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TPG reader Jake asked:
“Do you need a valid passport at the time of an award booking or just at the travel day?”
To put it simply, you don’t need a passport at the time of an award booking, however you do need it by the time you travel and I would strongly advise that you get all your paperwork settled well in advance of any departure date.
I am actually in a situation where I am leaving for the Maldives and India very soon and my India visa is still in limbo. Frankly, I can’t go on the trip if I don’t get my passport back, and the Indian consulate rejected my visa simply for putting “Ave” instead of “Avenue” in my address on my application!
I’ve been using Allied Passport & Visa and they have been great at assisting me with expediting it, but this is a good lesson learned that you shouldn’t leave anything to the last minute!
I’ve used Allied several times to get visas and most recently for a second passport, and while they do charge processing fees, they’ve saved me time and money which can make it more than worthwhile. You don’t need to use an agency, but if you want to avoid trips to passport offices/consulates, using one can make a lot of sense and save you a lot of time.
If you don’t use an agency, make sure you have all the documents you need by the date that you travel. A lot of countries including China now have transit visas, where you don’t need a visa if you are just traveling through for less than 72 hours. On August 1, 2013, Guangzhou became the third city in China allowing visits of up to 72 hour without an advance visa application for passengers transiting on. The only requirements for these 72-hour transit visas are that passengers must be in possession of a confirmed ticket for onward travel to a third country (no roundtrips and no staying in China), that they have to be arriving by plane (so no bus, train or ferry), and they cannot leave the city they land in during that period – although in the case of Guangzhou they can travel throughout the Guangdong Province, which is good because Guangzhou is mainly an industrial megalopolis.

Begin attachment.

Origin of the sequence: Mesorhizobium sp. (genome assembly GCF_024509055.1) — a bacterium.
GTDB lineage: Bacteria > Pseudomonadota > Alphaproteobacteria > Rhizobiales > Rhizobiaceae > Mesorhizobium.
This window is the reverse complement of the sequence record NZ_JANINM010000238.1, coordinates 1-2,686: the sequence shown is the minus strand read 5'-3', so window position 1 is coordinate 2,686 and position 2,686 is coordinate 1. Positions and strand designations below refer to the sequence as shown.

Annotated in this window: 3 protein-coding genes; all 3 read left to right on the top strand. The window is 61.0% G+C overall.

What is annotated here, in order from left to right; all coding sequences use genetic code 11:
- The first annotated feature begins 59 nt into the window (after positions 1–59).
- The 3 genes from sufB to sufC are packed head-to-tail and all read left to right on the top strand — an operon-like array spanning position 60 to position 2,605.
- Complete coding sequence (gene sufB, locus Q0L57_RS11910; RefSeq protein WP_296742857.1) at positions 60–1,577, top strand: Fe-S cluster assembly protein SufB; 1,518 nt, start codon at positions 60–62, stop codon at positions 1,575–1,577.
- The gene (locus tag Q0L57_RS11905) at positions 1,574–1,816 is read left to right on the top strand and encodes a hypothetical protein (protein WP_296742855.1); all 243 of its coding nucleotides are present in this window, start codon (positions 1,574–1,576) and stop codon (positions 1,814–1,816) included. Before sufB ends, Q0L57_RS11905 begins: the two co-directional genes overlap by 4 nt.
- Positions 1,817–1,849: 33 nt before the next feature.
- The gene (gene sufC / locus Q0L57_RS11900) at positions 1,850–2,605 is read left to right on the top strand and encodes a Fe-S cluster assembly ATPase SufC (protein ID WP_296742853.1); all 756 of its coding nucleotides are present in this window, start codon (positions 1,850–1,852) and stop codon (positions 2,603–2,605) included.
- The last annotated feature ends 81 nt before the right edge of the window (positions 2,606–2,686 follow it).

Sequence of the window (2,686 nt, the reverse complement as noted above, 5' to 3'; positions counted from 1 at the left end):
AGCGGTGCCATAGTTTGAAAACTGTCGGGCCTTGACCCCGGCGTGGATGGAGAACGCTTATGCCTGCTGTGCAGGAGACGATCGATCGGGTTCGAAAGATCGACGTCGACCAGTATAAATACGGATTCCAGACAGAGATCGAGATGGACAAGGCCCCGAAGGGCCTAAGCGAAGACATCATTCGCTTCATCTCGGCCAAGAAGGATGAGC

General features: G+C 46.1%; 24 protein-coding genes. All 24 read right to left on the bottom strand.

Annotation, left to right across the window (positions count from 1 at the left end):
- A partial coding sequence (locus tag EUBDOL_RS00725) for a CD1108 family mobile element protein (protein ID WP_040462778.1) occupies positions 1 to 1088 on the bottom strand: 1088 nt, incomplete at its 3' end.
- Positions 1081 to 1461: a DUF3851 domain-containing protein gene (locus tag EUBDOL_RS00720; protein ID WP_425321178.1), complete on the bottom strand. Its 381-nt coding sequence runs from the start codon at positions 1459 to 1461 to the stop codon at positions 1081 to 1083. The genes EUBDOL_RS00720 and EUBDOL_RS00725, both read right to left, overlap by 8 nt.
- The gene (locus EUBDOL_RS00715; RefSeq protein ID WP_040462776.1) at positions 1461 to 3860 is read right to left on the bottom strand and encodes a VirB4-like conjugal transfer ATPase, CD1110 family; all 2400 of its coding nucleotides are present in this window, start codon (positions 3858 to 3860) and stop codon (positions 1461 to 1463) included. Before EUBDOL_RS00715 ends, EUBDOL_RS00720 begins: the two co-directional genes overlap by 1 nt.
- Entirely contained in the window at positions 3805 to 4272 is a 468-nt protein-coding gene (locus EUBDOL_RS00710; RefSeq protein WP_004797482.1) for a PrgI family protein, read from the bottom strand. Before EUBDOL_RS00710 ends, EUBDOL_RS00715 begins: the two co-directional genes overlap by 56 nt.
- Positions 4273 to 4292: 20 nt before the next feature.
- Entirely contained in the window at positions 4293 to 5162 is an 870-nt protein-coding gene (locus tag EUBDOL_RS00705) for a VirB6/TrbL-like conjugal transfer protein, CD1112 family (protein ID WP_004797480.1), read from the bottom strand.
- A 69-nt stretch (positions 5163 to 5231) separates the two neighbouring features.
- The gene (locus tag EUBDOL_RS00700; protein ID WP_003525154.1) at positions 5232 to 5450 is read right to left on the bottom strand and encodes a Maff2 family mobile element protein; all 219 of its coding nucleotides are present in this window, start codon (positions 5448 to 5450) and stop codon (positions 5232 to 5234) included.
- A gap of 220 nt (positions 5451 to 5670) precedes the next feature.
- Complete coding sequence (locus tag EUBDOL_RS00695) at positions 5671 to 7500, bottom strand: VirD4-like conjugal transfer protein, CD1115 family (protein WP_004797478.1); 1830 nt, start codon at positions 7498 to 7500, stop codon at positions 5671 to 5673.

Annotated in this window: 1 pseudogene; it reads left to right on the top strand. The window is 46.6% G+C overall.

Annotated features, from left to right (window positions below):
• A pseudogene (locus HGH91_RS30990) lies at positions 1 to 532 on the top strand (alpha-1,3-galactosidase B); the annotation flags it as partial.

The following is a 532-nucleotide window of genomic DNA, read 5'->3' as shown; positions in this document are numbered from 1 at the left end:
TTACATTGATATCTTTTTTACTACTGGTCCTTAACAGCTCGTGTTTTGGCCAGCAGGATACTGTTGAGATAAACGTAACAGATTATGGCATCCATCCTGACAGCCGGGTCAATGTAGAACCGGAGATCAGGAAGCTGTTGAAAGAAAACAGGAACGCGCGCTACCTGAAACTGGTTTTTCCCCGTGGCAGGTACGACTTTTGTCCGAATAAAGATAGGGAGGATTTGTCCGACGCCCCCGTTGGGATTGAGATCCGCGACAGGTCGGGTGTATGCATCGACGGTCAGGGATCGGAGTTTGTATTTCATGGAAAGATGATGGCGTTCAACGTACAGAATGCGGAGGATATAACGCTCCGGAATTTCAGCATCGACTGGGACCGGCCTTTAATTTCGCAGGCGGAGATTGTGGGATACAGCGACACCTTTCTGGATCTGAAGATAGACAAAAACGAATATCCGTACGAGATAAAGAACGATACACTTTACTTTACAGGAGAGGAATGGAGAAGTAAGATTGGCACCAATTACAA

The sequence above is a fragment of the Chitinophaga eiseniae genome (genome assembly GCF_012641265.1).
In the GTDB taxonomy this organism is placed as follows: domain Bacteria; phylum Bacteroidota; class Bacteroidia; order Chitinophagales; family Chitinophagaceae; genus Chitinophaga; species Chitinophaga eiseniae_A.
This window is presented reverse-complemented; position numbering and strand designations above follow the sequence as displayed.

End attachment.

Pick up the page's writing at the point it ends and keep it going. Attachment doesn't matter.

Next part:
Wherever you are going, I recommend printing out all the necessary rules and having all documentation, because all it takes is one airline agent who doesn’t know the rules to not allow you to board the flight.
I’ve heard lots of horror stories about people who can’t board flights because their passport is invalid for six months or longer, or they don’t have a full empty page in their passport, so I am going to put some passport and visa tips below.
If you are ever not sure about the process, using an agency can save you time and money but at the end of the day you are at the mercy of the consulate or the airline agent, so you have to make sure everything is ready to go on the day that you leave.
For more on passports and visas, check out these previous posts:
Guangzhou Becomes Third City In China With No Visa Requirement For Visits Under 72 Hours
Barclaycard Arrival™ World MasterCard®